Previously the UUP got so far away from their supporters that they failed to realise they had lost so much support. It is too early to suggest that is happening to the DUP but again you begin to wonder. I will sleep a little happier in my cave in Ballymenastan tonight. Though of course even if a fall in DUP support occurs there is no guarentee it will allow us to come out of the caves and capture Kabulfast. Still I can dream the dream of the prodiban victory.

  • Dewi

    Turgon – I’m still astonished at the Afghan dye in the Book of Kells – did u really have a secret Lapis Lazuli mine at Devonsish ?

  • francesco

    “move over martin, we’re only startin'”
    west belfast, a few years ago…

  • DK

    “”move over martin, we’re only startin’”
    west belfast, a few years ago…”

    Are you sure? I saw it on a wall in the Markets. Maybe it was in both places – the one in the Markets was done by the YMH though.

  • Comrade Stalin


    My assessment is still based on the election which happened at a time when it was obvious what the DUP’s plans were. The results suggested then that most unionists are begrudgingly supporting the DUP, given that it is the only credible show in town, and I think they want to see where it is going to go; and I don’t think that has changed much. But I agree that the executive needs to start showing that it is here to do business.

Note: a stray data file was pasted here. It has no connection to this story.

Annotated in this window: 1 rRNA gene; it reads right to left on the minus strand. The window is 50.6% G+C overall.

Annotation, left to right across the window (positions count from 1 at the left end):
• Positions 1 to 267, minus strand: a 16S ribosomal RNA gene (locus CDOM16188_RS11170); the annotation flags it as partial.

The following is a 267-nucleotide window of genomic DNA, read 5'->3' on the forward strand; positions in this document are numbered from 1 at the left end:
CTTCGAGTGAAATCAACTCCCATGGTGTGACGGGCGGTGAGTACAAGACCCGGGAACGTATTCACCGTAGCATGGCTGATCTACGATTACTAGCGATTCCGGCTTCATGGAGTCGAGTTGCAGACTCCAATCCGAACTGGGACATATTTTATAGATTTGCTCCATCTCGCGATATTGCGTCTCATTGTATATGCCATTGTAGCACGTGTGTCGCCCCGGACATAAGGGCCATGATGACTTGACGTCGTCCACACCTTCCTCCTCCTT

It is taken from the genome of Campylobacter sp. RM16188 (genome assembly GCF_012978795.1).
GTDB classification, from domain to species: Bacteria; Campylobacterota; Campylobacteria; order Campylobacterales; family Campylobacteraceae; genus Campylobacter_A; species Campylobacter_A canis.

Regarding the UUP, there are a lot of problems, but above all they regarded their vote as a certain thing and they never thought they would have to actually do any work to hold onto it. They have no “machine”. The DUP on the other hand have an expertly run, very slick PR engine. DUP elected representatives have a reputation for getting stuff done, and I think you’ll find that a lot of their votes are coming from soft unionists supporting them on the back of their solid constituency work.

  • francesco

    YMH Young Mcdonald Henry…

  • Gum

    To me the SDLPs attitude to the current executiive just smacks of jealousy.Until they lose their attitude that they are better than Sinn Fein they wont be able to challenge them in the polls.


    Martin is having rings run around him. It’s embarassing. He’s delighted with himself cos he is friends with Paisley and kept busy writing letters to Burma.